After seven months of applications and evaluations from the Needs Assessment Unit, Cindy Abrahams has finally been approved for poor relief payments. But there’s a catch: she now has to wait again, this time for a space to become available to actually receive benefits.
Ms. Abrahams first shared her story with Cayman 27 back in November of last year. She came to the media fearful her family would soon lose everything.
Her medical woes started back in October 2016 when she was hospitalised with abdmominal pains. That kicked off a year long fight for life that included a medically-induced coma, multiple life-saving surgeries, and the removal of part of her intestines..
That battle took a toll on her and her husband’s finances, depleting their savings and eventually in June of 2017 the couple finally went to the NAU for help. That’s when they began the frustrating process of filling out forms, sometimes again and again she said, navigating what Ms. Abrahams called “the broken system.”
Fast forward to Monday the 15th of January, when letters from the NAU confirmed she and her husband had both been approved for poor relief. Her husband’s payments are due to commence in February, but Ms. Abrahams has been placed in another queue.
“Approval was granted and definitely once space becomes available,” said Ms. Abrahams, reading from her letter from the NAU.
One long wait is over, but more than a year after medical woes sent her and her husband sliding towards financial ruin, Ms. Abrahams will have to endure another queue before receiving the $650 a month poor relief benefit she has finally been approved for.
“I was told it could be anywhere from 3 to 6 months, it just depends,” said Ms. Abrahams.
Needs Assessment Unit Director Tamara Hurlston confirmed today in a phone conversation that 948 spaces exist on the poor relief list. The list is at maximum capacity.
“It makes me feel like I have to wait for somebody to become deceased,” she said.
The NAU admitted that, more often than not, its poor relief clients leave the list under tragic circumstances.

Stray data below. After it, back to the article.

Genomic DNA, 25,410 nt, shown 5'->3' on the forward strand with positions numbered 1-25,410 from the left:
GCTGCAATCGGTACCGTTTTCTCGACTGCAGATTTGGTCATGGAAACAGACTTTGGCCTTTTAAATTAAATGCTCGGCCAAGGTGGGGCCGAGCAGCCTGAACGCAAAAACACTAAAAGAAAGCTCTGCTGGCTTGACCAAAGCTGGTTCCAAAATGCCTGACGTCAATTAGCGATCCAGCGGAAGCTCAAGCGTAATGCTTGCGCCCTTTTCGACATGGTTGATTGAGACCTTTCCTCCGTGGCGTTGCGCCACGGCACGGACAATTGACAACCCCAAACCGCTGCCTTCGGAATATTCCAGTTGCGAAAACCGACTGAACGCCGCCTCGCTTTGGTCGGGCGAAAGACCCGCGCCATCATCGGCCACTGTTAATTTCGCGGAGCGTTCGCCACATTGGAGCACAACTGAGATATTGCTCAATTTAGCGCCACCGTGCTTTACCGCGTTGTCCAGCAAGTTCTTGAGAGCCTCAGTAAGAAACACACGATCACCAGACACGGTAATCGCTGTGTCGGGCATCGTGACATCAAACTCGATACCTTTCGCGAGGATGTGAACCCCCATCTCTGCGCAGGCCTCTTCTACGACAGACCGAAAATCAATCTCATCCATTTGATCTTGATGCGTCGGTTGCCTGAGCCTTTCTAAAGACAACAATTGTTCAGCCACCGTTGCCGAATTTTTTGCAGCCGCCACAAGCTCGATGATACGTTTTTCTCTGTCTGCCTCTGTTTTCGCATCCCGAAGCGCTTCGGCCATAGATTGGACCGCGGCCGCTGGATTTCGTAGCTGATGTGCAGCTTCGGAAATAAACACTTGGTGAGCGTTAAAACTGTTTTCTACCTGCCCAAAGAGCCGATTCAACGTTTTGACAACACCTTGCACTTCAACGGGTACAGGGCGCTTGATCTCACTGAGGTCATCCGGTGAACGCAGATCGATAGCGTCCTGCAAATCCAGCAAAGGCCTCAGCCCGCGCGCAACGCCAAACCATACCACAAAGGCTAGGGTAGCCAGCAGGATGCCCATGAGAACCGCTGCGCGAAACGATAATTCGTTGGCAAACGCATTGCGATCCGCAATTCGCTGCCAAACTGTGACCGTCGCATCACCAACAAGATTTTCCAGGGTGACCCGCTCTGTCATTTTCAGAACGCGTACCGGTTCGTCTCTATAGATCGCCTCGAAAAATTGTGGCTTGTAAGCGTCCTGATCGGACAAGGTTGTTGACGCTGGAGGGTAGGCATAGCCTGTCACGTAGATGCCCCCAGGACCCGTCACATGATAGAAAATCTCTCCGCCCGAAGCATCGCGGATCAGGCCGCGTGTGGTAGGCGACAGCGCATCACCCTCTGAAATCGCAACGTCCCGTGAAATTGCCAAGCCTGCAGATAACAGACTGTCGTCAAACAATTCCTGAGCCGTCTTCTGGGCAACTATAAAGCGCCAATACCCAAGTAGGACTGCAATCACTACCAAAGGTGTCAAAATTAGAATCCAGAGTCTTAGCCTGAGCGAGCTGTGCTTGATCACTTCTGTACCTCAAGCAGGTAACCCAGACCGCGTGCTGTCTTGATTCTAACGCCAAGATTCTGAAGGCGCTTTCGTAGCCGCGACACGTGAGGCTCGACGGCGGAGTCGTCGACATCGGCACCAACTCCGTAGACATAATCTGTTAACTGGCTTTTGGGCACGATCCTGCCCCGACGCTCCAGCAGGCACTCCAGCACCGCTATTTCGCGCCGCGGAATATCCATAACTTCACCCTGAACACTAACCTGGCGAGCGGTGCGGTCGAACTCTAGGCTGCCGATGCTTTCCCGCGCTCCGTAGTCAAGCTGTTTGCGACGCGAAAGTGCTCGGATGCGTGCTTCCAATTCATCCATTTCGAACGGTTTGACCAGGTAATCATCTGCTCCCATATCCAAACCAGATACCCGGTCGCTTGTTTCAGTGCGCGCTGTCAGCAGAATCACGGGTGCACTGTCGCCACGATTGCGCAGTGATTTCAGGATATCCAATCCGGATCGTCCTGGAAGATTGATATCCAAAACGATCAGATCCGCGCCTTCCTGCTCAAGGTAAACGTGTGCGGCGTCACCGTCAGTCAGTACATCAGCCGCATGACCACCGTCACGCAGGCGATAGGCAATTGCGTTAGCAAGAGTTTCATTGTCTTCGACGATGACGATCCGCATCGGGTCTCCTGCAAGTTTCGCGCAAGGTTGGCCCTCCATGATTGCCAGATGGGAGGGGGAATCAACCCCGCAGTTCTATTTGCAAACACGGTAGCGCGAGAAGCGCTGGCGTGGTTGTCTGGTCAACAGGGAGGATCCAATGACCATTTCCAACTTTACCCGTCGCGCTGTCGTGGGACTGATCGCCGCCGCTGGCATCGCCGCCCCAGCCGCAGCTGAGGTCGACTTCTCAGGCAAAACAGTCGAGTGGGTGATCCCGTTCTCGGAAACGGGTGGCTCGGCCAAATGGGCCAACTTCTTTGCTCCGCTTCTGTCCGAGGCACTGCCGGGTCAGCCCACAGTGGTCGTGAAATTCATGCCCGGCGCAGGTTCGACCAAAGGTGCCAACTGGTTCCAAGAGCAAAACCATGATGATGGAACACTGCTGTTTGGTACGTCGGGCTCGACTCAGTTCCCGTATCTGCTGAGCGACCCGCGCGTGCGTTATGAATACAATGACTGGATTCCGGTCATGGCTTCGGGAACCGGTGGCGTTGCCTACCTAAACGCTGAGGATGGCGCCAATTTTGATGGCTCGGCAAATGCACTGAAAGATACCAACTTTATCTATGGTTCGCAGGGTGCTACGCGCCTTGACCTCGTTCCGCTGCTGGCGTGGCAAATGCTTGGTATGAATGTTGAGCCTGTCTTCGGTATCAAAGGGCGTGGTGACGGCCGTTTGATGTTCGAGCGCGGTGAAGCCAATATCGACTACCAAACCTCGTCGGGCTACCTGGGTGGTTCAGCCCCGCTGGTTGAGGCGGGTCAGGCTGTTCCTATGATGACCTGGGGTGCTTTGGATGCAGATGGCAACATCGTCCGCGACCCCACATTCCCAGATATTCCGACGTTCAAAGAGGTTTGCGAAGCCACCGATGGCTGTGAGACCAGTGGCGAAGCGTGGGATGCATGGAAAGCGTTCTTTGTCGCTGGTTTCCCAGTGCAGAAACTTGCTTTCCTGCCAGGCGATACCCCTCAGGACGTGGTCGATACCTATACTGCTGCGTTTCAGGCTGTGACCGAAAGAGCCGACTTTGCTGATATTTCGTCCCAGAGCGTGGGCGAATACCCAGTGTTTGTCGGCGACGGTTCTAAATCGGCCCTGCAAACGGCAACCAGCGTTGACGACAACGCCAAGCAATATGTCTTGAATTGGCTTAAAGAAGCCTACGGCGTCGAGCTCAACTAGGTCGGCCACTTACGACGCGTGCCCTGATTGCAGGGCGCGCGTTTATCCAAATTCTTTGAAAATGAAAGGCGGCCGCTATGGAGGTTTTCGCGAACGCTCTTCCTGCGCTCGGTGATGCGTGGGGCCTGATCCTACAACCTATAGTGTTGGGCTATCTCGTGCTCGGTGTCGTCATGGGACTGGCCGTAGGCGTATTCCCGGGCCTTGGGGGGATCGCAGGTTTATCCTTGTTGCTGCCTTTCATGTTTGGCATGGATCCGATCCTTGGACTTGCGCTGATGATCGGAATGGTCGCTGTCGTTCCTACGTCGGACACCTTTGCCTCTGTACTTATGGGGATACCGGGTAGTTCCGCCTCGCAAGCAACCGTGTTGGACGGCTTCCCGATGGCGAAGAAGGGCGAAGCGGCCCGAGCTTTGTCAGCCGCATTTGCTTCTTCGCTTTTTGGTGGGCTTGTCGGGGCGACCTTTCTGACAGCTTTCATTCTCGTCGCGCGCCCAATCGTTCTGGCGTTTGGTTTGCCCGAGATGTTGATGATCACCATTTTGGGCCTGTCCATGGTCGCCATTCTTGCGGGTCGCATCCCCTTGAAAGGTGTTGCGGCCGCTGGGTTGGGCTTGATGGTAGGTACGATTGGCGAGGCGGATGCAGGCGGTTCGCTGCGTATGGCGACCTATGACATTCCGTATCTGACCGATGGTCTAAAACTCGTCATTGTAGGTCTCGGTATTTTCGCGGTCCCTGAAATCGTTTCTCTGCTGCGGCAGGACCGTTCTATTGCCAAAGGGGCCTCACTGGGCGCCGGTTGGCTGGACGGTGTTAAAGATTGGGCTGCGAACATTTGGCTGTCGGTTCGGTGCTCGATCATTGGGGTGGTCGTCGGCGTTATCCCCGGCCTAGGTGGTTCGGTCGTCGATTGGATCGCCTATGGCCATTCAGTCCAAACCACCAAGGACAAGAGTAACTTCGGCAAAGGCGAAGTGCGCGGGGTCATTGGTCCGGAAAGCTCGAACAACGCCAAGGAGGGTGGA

“It is just a broken system, they are understaffed. Clearly if there’s a wait list for poor relief, they are underfunded,” she said.
As far as Ms. Abrahams medical struggles are concerned, side effects from her treatment sent her to the ER last week, but she said on the whole, her health is slowly improving.
She told Cayman 27 she was able to avoid selling her cherished engagement ring… As Cayman’s charitable community has stepped in to help the couple through…
“It’s charities that step in, it’s not our government that steps in,” she said.
She told Cayman 27 the couple is even considering what they once thought was unthinkable: bidding a sad farewell to the island they love.
“We have begun looking abroad for employment, we don’t want to leave her home country but if we have to, then we will look abroad for work,” said Ms. Abrahams.
Ms. Abrahams said if they can secure work abroad, they may have a chance to save their home.
Back to the NAU, Ms. Abrahams stressed that it’s not her belief that the staff itself is necessarily the problem with the NAU, she said the unit is severely understaffed.
The NAU said the exact number of individuals awaiting poor relief or other NAU services is not immediately available, but said around 1,800 families are currently receiving some sort of NAU assistance.